This is only the beginning of the effect of insulin. We have brought glucose, single molecules of sugar, into the cell. However, this is about creating stable, usable forms of energy, so getting energy into the cell is just the first step. The cell still needs to convert these singular sugar molecules into a form of energy that can be stored long term. As we already stated, there is a deep, hardwired desire for the organism to capitalize on available energy and prepare for a day when that energy is not accessible. We convert glucose into two energy forms that are better suited for storage: glycogen and triglycerides. Glycogen is essentially a bunch of individual glucose molecules strung together, creating a single, larger molecule. This certainly helps for storage, but it also retains functionality as glycogen can be broken down into usable forms of individual glucose molecules quickly. The primary issue with glycogen is that we run out of space. Each cell can only hold so much glycogen, and when the reserves are filled up, the remainder of the glucose is used to create triglycerides. Triglycerides are the body’s best and most efficient way to store large amounts of energy. These molecules are compact, energy dense, while also retaining the ability to be broken down into usable forms of energy. Triglycerides are colloquially referred to as fat, and most of us can see the abundant stores of energy we carry around our waist.

This system of energy acquisition and storage at the cellular level is quite impressive and sophisticated. It truly highlights the body’s ability to adapt and respond to dynamic environmental conditions. But the world we live in today is much different than the world in which these systems were developed. With our basic understanding of how insulin works to pull glucose into the cell and create stable forms of energy, we will now turn to how this might be problematic in our modern life. Just as we have systems to build and store energy, we of course have systems to break down those stored forms of energy. We have processes that break down glycogen and triglycerides into molecules that can fuel our energy demanding cellular processes. However, because we have these opposing processes (anabolism versus catabolism, or storing energy versus using energy) our body has to know which protocol to run. If we are manufacturing triglycerides to store energy, it would be counterproductive if the cell next door was breaking down its triglycerides to use for energy. Once again, this is a situation our body has developed protection against. Remember what insulin’s primary message is: energy is available, grow and store energy. So not only does insulin provide a pathway for energy into the cell (GLUT4 transporter), it blocks and amplifies certain other processes inside the cell. We have discussed how insulin stimulates the building of fatty acids (energy storage in the form of fats), but the presence of insulin also blocks the cell’s ability to break down fat stores, aka insulin blocks lipolysis. This of course is the outcome of a highly intelligent system, but it certainly promotes issues for our modern lifestyle. WHEN INSULIN CONCENTRATION IS HIGH, YOU CANNOT BREAK DOWN FAT STORES. A similar process is at play with glycogen. When insulin concentration is high, the breakdown of glycogen is blocked, and the formation of glycogen is amplified. This all fits under our big picture of insulin. Insulin is a body wide signal for growth, and in turn, a body wide signal to suppress utilization of previously stored forms of energy.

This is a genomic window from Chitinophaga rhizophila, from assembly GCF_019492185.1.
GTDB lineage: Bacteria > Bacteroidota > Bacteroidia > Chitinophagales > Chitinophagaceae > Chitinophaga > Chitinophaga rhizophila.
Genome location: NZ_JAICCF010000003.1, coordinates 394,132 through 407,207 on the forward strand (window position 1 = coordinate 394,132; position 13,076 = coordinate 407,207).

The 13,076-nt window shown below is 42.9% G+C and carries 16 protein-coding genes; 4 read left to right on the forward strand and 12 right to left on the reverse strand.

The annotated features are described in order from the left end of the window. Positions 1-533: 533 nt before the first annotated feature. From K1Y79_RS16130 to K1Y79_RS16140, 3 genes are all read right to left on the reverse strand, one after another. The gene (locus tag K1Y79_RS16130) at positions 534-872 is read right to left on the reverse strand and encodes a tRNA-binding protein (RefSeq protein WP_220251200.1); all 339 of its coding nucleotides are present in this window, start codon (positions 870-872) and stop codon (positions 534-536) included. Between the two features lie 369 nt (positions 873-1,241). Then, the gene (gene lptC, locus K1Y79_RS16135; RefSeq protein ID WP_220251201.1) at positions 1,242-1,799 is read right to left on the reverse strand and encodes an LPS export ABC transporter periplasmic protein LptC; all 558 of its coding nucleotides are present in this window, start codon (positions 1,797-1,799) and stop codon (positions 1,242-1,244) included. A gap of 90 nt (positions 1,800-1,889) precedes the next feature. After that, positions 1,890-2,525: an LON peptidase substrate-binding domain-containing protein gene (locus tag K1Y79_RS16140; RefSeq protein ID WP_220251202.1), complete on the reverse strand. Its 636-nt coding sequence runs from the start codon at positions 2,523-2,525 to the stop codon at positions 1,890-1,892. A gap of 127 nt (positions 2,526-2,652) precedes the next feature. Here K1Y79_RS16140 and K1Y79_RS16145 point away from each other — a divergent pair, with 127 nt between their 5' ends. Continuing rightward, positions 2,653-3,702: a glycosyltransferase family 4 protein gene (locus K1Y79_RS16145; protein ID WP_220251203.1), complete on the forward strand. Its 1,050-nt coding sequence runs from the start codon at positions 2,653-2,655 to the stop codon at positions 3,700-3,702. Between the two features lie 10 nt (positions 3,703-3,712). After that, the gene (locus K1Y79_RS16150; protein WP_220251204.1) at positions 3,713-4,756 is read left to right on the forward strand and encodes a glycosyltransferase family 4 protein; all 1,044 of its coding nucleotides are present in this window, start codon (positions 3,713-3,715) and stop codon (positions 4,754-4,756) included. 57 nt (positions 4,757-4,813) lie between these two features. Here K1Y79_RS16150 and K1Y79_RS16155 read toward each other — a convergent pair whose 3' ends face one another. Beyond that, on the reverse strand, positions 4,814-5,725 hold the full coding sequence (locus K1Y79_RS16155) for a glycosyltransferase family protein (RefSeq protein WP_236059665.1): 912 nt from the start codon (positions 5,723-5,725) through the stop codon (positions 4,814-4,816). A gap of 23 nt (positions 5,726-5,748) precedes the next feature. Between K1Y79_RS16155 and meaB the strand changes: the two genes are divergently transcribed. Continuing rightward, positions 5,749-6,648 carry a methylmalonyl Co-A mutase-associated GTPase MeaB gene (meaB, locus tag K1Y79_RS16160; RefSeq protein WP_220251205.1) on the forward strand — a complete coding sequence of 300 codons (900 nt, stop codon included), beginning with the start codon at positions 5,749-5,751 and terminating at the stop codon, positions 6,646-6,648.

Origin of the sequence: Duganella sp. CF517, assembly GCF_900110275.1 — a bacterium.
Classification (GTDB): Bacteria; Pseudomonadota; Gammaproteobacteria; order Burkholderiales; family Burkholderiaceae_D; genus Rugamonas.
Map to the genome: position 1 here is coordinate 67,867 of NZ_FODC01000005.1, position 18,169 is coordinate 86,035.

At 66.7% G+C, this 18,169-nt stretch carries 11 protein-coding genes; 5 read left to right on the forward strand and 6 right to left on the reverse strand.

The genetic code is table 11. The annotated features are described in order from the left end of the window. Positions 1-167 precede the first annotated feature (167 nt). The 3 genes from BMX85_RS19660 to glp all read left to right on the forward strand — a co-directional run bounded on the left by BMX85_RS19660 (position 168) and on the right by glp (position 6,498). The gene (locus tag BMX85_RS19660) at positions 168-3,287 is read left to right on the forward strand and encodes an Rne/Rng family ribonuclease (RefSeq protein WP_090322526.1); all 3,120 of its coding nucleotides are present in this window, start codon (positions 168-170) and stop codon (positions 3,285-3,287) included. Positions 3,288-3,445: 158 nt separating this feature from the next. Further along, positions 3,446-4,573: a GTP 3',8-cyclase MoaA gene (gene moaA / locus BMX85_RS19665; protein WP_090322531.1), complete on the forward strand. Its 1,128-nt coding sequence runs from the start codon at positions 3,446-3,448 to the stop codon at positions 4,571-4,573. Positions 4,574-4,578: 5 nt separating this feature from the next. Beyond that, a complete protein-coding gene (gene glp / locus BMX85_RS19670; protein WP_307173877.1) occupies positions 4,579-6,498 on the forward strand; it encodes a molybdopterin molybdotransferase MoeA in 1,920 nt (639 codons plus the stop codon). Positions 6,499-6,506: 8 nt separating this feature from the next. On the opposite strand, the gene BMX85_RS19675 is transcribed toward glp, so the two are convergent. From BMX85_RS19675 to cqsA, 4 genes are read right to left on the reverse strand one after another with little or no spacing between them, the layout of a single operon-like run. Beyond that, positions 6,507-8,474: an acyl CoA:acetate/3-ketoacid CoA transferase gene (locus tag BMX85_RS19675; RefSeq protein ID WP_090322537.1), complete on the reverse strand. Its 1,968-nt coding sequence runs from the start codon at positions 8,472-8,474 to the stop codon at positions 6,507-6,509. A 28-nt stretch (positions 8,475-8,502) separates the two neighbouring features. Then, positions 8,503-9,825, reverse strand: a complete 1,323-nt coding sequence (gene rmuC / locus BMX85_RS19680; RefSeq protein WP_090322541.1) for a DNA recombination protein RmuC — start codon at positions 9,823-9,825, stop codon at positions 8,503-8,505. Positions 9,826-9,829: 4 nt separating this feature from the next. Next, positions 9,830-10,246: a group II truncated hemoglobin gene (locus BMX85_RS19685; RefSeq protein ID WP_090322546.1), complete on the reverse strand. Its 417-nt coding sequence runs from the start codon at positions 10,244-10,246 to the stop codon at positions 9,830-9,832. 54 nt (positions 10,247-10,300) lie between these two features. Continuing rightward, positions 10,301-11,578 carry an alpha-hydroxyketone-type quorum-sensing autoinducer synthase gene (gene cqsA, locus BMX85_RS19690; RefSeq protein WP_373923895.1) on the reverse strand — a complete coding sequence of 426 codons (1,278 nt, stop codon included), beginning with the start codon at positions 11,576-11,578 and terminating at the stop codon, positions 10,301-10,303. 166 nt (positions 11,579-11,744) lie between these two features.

Even with this basic understanding of insulin, it should be obvious that insulin levels are vitally important for anyone concerned with losing weight. As the weight we should want to lose is in the the form of triglycerides, and those triglycerides cannot be burned in the presence of high levels of insulin. I realize there is not much practical information here, or tips on how to actually utilize this information in our daily lives, but understanding this background biochemistry is fundamental to a sophisticated approach to weight loss and health in general. On this landscape we can explore how certain foods effect insulin levels, the fact that calories are NOT created equal, how movement can be leveraged to help with blood sugar control, how the timing of a meal directly affects its metabolic outcomes, how sleep is intimately connected to insulin sensitivity and glucose tolerance, and many other processes. There are so many pathways that all hinge on the metabolic control switch of insulin. Stay tuned for ideas on how to structure our lives in accordance with the biochemistry that governs our cellular processes.

Best explorations

-Ryan; 6/2/2020